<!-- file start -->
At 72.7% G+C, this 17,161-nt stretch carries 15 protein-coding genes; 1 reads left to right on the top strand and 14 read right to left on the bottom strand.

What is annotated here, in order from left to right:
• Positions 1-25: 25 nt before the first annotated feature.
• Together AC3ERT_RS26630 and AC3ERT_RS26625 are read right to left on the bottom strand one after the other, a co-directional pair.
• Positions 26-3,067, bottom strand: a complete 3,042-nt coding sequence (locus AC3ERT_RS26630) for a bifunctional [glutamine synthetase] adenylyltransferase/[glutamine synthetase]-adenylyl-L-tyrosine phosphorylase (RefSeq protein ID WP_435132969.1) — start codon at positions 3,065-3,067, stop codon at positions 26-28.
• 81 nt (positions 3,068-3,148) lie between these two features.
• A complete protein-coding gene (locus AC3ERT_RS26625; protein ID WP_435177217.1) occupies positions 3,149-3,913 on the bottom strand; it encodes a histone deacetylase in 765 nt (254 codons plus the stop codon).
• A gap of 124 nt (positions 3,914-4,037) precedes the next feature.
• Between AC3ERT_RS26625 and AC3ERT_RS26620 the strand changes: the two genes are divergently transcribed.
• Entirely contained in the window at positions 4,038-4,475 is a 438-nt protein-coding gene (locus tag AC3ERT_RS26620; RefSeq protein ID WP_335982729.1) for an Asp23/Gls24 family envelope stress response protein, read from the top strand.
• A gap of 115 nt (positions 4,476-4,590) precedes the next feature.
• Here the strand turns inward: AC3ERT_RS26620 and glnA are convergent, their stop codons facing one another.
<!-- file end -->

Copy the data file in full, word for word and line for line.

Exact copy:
At 72.7% G+C, this 17,161-nt stretch carries 15 protein-coding genes; 1 reads left to right on the top strand and 14 read right to left on the bottom strand.

What is annotated here, in order from left to right:
• Positions 1-25: 25 nt before the first annotated feature.
• Together AC3ERT_RS26630 and AC3ERT_RS26625 are read right to left on the bottom strand one after the other, a co-directional pair.
• Positions 26-3,067, bottom strand: a complete 3,042-nt coding sequence (locus AC3ERT_RS26630) for a bifunctional [glutamine synthetase] adenylyltransferase/[glutamine synthetase]-adenylyl-L-tyrosine phosphorylase (RefSeq protein ID WP_435132969.1) — start codon at positions 3,065-3,067, stop codon at positions 26-28.
• 81 nt (positions 3,068-3,148) lie between these two features.
• A complete protein-coding gene (locus AC3ERT_RS26625; protein ID WP_435177217.1) occupies positions 3,149-3,913 on the bottom strand; it encodes a histone deacetylase in 765 nt (254 codons plus the stop codon).
• A gap of 124 nt (positions 3,914-4,037) precedes the next feature.
• Between AC3ERT_RS26625 and AC3ERT_RS26620 the strand changes: the two genes are divergently transcribed.
• Entirely contained in the window at positions 4,038-4,475 is a 438-nt protein-coding gene (locus tag AC3ERT_RS26620; RefSeq protein ID WP_335982729.1) for an Asp23/Gls24 family envelope stress response protein, read from the top strand.
• A gap of 115 nt (positions 4,476-4,590) precedes the next feature.
• Here the strand turns inward: AC3ERT_RS26620 and glnA are convergent, their stop codons facing one another.